Title:

Some properties of polyhedra in Euclidean space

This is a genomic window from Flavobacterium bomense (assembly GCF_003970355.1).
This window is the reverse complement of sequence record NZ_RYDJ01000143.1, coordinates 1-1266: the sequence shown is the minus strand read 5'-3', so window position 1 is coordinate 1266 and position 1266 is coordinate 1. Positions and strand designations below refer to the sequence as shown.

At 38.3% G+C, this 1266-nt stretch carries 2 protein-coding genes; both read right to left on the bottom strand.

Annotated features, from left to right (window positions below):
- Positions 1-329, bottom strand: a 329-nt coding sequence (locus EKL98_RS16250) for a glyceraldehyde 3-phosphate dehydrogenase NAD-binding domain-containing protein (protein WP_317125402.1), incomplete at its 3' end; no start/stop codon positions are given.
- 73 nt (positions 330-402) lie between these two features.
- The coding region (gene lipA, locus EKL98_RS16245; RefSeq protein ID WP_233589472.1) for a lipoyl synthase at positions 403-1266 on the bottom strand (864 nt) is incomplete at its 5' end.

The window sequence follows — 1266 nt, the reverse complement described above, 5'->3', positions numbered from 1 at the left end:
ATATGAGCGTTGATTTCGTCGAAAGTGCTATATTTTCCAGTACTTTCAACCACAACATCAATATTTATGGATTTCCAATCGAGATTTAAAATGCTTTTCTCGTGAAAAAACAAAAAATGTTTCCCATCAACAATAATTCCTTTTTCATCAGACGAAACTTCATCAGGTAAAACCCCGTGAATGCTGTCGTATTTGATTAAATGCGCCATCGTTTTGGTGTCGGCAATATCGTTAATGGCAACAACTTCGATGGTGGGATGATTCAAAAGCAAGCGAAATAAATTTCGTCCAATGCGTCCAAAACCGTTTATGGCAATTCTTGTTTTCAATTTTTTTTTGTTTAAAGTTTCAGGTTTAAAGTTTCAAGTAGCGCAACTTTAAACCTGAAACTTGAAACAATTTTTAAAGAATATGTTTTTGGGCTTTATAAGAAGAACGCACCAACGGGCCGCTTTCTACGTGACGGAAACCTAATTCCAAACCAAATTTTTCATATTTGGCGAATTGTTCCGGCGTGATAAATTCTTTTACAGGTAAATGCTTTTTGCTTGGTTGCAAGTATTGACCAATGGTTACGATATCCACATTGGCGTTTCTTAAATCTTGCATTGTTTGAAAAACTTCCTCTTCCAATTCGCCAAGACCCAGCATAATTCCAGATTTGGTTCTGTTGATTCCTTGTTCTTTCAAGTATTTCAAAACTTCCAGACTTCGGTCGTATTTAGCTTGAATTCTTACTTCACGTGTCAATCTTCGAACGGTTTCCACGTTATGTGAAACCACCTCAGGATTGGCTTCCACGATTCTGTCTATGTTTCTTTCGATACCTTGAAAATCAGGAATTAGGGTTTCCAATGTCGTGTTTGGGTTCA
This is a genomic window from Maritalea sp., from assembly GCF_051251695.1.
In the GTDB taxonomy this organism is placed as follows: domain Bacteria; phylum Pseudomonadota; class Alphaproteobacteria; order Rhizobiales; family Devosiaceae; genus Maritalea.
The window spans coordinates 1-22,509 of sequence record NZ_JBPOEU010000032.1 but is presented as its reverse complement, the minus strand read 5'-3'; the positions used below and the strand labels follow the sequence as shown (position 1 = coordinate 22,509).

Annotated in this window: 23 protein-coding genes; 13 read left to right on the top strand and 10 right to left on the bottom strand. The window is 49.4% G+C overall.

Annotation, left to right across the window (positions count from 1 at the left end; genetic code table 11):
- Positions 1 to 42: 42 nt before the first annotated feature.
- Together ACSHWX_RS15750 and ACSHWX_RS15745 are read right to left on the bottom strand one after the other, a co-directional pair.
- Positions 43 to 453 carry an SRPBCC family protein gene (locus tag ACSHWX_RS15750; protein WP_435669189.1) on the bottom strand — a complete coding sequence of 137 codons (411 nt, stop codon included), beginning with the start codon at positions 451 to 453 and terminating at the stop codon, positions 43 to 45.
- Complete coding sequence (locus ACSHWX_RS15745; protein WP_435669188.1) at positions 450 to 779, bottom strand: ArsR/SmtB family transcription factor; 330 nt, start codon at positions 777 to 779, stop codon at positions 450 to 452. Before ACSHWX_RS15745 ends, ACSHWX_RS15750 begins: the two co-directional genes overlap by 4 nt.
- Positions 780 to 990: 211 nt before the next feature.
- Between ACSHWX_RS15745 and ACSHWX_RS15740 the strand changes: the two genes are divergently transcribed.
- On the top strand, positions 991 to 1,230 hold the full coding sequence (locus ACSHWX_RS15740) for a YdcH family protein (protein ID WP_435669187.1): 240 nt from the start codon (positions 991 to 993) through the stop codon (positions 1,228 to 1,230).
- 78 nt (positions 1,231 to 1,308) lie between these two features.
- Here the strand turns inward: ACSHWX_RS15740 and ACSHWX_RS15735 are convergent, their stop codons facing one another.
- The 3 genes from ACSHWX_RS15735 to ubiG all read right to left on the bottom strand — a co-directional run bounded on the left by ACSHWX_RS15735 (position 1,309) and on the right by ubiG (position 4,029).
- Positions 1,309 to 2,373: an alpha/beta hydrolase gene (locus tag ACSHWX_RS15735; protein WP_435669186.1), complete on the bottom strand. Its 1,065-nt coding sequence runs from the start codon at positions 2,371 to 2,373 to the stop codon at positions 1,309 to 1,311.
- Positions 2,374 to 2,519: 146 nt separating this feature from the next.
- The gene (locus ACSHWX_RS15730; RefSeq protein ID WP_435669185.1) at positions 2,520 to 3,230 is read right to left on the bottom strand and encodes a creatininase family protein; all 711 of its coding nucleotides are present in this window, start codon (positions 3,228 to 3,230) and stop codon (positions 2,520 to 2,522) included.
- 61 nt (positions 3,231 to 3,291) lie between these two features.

The problem we consider here arises quite naturally from Crum's Problem which asks: What is the maximum number of nonoverlapping polyhedra such that any pair of them have a common boundary of positive area? In (1) Besicovitch, by constructing a sequence of polyhedra satisfying the required conditions, showed that the answer to Crum's Problem is infinity. In this thesis we ask: What is the answer when the polyhedra of Crum's Problem are restricted to be tetrahedra? As stated in the Abstract, we prove that the answer is either 8 or 9 and the evidence tends to point to the answer in fact being 8. As the difference in answers would suggest, the methods we use to establish these results are completely different from those used by Besicovitch in his paper. In Chapter One we show that an ncon (for definition see the Abstract) can be represented by an nTowed matrix whose minors satisfy certain conditional we then develop arguments from which we deduce that n is less than 18. Chapter Two shows that the bound may be reduced to n less than 14. The subsequent five chapters are mainly concerned with the conditions under which a 9con can exist and we eventually show that if an ncon for n > 9 exists then no plane contains six faces of the tetrahedra of the ncon.5.Our analysis of the 9con continues in Chapter Eight where we show that what one may describe as the most symmetrical case for a 9con cannot exist and also that the faces of the tetrahedra of the 9con must be so arranged that they are contained in either nine or ten planes. To demonstrate that the existence or not of a 9con is critical, we show in Chapter Nine that a 10con cannot exist and in Chapter Ten that a 8con does exist. Chapter Eleven discusses the results obtained.